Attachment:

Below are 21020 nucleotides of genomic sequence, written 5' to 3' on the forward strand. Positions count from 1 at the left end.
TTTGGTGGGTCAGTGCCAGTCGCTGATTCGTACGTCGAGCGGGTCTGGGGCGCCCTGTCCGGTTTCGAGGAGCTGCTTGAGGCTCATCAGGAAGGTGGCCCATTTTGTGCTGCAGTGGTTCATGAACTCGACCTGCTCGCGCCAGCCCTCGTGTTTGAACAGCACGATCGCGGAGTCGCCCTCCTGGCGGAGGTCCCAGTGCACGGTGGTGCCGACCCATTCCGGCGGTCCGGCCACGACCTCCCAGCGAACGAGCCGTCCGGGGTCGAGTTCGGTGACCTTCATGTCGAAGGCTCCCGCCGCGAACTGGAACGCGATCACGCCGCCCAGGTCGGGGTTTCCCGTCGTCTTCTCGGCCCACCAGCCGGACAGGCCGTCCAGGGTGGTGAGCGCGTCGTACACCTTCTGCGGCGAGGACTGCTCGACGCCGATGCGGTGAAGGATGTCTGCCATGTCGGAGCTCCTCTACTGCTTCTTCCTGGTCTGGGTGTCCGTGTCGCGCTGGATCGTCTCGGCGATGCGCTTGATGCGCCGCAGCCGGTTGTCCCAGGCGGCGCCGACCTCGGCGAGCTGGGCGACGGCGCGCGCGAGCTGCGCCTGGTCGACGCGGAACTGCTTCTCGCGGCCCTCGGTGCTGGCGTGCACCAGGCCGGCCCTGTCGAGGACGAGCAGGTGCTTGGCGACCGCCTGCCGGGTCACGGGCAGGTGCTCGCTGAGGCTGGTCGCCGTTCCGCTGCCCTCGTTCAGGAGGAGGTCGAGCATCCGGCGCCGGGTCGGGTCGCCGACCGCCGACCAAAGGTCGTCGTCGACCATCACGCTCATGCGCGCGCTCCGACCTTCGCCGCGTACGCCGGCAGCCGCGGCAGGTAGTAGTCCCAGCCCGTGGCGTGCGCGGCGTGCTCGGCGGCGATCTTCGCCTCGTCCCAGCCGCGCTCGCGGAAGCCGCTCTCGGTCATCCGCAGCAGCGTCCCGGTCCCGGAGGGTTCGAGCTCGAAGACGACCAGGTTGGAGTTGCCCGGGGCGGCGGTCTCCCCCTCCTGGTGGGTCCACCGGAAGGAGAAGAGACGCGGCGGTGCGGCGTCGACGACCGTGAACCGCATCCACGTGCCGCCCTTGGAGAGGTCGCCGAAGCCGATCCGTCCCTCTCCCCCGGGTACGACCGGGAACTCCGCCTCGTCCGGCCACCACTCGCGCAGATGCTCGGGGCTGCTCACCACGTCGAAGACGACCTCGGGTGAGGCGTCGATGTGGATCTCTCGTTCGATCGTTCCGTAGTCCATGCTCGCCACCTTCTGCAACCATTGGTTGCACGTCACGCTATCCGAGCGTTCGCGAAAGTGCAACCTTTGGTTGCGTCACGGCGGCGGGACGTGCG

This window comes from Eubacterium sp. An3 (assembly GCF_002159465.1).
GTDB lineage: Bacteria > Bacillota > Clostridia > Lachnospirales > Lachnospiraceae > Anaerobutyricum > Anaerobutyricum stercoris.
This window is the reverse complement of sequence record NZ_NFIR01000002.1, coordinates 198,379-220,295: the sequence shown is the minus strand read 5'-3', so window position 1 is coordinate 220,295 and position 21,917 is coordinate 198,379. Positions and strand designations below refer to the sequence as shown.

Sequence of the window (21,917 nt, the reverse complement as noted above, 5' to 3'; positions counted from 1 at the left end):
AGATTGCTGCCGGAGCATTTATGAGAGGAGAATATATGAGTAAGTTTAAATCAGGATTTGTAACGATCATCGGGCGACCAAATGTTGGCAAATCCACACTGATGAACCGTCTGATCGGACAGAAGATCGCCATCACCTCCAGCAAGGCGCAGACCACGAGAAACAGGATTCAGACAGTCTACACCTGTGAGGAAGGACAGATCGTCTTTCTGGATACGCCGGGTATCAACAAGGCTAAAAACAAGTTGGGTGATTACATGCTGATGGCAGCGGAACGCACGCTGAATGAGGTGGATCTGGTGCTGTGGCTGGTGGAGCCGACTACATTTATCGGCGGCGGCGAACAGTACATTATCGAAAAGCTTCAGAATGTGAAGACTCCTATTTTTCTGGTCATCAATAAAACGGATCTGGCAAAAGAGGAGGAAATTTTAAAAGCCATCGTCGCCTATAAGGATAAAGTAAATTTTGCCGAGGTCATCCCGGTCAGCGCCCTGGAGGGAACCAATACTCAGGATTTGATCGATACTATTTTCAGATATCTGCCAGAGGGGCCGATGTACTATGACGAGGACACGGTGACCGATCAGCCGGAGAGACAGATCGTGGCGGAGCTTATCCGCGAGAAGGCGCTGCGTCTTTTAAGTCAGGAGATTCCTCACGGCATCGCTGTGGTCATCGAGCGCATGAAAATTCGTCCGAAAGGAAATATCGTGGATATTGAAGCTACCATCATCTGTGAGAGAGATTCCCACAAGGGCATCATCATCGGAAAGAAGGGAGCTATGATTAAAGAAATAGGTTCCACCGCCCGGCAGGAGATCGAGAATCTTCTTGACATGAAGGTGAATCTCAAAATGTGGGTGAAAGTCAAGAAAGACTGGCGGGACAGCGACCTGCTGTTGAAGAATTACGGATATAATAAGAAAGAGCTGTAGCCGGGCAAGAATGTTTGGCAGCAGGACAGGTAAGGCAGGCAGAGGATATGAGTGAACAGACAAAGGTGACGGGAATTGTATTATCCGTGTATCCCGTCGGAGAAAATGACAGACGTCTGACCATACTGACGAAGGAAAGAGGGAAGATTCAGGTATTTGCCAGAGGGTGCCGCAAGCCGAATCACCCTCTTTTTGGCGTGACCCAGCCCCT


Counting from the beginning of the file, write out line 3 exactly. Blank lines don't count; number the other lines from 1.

This window comes from Eubacterium sp. An3 (assembly GCF_002159465.1).